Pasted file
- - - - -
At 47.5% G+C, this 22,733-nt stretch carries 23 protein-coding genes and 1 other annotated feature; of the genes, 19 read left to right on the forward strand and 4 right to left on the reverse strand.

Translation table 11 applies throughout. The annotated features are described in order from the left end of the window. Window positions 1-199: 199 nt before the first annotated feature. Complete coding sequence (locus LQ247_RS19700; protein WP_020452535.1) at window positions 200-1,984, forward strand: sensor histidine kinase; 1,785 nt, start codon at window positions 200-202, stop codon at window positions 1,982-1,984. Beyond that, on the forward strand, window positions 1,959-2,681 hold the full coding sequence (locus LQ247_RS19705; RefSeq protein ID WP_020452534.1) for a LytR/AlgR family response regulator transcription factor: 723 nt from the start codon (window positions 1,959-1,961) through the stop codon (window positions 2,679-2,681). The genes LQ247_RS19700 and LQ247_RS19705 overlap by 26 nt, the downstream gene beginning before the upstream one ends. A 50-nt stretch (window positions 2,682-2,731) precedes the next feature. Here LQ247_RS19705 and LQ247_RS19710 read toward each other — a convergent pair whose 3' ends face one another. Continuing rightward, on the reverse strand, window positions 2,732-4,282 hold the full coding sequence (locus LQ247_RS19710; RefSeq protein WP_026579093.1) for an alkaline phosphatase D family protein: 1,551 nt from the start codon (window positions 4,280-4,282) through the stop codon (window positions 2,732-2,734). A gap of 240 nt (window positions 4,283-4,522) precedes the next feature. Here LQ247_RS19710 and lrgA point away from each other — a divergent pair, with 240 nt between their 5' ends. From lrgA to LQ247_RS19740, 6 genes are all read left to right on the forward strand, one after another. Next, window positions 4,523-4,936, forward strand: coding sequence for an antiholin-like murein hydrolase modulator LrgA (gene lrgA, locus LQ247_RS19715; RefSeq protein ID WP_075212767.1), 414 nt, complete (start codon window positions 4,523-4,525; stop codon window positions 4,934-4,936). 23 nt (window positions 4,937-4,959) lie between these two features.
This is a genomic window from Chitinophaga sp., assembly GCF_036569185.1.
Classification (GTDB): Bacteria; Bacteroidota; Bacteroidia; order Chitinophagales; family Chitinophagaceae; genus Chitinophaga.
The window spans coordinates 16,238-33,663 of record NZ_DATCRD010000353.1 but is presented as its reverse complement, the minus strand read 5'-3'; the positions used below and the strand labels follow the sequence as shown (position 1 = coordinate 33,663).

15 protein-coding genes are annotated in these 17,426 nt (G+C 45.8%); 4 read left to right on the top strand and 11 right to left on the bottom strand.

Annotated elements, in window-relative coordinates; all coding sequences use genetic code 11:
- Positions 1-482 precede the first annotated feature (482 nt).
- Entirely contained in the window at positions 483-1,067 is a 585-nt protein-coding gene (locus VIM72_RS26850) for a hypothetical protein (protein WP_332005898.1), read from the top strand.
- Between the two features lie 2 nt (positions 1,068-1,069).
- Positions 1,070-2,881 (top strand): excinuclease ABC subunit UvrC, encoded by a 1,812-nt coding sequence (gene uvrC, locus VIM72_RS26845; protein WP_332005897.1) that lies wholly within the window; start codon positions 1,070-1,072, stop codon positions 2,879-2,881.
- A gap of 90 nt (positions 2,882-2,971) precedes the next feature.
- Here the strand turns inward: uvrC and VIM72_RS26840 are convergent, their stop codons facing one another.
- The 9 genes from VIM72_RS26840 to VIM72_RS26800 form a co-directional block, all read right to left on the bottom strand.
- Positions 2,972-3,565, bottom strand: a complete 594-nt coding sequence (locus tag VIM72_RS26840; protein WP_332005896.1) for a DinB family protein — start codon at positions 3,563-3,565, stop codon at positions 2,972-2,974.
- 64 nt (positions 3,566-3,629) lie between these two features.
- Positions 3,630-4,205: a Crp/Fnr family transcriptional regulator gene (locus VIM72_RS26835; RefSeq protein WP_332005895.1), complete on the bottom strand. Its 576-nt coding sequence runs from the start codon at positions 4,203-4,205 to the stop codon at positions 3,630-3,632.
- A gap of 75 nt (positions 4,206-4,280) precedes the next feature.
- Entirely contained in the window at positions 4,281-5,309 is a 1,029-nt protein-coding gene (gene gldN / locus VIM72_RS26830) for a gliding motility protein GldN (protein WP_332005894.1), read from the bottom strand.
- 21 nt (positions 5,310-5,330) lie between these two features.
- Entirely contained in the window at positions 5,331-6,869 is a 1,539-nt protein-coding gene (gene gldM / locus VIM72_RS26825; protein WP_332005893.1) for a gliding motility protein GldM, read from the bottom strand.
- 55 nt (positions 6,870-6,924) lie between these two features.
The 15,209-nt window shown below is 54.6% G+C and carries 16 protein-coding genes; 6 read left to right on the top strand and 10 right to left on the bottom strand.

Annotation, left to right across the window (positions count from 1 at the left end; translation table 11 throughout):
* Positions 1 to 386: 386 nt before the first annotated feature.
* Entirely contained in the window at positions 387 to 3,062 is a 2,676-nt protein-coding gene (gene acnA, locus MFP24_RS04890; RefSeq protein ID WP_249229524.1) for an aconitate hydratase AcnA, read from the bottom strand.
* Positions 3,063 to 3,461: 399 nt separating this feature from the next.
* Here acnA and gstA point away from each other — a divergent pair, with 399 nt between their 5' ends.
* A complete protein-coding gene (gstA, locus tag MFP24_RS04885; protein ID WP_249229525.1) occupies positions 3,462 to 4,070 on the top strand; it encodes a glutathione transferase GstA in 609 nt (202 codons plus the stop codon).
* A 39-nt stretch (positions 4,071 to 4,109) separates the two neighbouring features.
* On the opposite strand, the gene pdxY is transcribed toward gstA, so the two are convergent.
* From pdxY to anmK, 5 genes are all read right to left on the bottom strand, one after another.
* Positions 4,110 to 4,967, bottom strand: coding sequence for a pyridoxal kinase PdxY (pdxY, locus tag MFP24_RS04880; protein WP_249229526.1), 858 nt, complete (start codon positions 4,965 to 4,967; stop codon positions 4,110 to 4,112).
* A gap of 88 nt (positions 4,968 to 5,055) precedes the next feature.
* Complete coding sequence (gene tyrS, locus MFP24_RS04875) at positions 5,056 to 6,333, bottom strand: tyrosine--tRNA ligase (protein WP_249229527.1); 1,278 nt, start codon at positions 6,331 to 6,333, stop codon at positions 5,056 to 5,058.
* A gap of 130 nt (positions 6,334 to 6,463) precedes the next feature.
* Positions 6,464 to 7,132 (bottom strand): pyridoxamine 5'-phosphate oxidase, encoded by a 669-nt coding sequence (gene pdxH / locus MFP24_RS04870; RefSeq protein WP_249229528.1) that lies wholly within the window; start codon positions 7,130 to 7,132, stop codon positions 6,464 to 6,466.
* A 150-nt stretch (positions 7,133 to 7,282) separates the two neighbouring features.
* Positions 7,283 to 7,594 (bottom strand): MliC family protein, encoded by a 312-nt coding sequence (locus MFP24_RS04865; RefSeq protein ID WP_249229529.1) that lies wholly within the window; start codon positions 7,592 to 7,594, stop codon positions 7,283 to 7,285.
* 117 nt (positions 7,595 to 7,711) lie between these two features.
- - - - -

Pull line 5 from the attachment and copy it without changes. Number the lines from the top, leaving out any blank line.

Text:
The window spans coordinates 16,238-33,663 of record NZ_DATCRD010000353.1 but is presented as its reverse complement, the minus strand read 5'-3'; the positions used below and the strand labels follow the sequence as shown (position 1 = coordinate 33,663).